New research shows that China’s Mekong River dams held back large amounts of water during a damaging drought in Laos, Myanmar, Thailand, Cambodia and Vietnam (NY Times). The findings by Eyes on Earth Inc, a research and consulting company specializing in, were published in a US-government funded study (Bangkok Post). The drought, which saw the Lower Mekong at its lowest levels in more than 50 years, devastated millions who are sustained by its flow (Reuters). Chinese foreign minister, Wang Yi, said China was also suffering from arid conditions that were sucking water from one of the world’s most productive rivers (NY Times).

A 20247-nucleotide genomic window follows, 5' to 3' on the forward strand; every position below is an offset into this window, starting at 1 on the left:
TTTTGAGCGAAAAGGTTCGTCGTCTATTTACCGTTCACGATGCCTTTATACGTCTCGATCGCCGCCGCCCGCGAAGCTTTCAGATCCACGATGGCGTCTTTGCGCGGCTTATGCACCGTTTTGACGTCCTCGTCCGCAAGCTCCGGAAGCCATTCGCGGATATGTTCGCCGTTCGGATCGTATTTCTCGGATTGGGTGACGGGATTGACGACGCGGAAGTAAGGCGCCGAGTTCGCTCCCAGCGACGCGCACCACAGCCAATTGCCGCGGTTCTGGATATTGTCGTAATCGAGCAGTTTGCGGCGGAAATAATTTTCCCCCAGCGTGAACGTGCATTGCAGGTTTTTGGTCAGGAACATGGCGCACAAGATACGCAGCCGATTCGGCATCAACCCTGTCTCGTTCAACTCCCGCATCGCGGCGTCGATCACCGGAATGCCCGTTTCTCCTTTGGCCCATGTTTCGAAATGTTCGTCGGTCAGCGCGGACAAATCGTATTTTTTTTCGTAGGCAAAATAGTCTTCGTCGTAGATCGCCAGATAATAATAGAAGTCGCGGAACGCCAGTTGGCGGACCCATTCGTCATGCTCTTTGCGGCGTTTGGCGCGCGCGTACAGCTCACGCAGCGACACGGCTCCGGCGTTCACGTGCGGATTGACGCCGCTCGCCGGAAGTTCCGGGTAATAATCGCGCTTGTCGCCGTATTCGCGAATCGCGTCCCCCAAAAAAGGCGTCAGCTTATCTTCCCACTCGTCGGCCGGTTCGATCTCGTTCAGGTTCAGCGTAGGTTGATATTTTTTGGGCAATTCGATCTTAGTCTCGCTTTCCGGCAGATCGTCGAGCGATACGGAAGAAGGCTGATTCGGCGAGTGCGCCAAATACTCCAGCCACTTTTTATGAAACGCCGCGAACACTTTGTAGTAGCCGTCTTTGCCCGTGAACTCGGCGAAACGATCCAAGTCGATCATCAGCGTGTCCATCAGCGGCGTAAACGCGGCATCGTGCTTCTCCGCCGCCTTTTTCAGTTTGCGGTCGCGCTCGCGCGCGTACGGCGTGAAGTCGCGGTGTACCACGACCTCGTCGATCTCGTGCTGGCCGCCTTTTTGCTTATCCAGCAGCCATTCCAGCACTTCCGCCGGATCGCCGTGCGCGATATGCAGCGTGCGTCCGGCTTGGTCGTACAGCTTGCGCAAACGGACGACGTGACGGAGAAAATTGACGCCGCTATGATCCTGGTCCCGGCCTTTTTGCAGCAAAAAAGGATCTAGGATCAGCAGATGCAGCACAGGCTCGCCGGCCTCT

Satellite measurements of “surface wetness” in China, where the Upper Mekong flows, suggest the region in 2019 actually had slightly above-average combined rainfall and snowmelt (Bangkok Post). China’s government disputed the findings, saying there was low rainfall during last year’s monsoon season on its portion of the 4,350-km (2,700-mile) river (Reuters). Alan Basist, co-writer of the report, said “Satellite data doesn’t lie, there was plentiful water in that region, as other countries were under extreme duress” (NY Times). China – which has no formal water treaties with the lower Mekong countries – promised to investigate the causes of last year’s record drought (Reuters).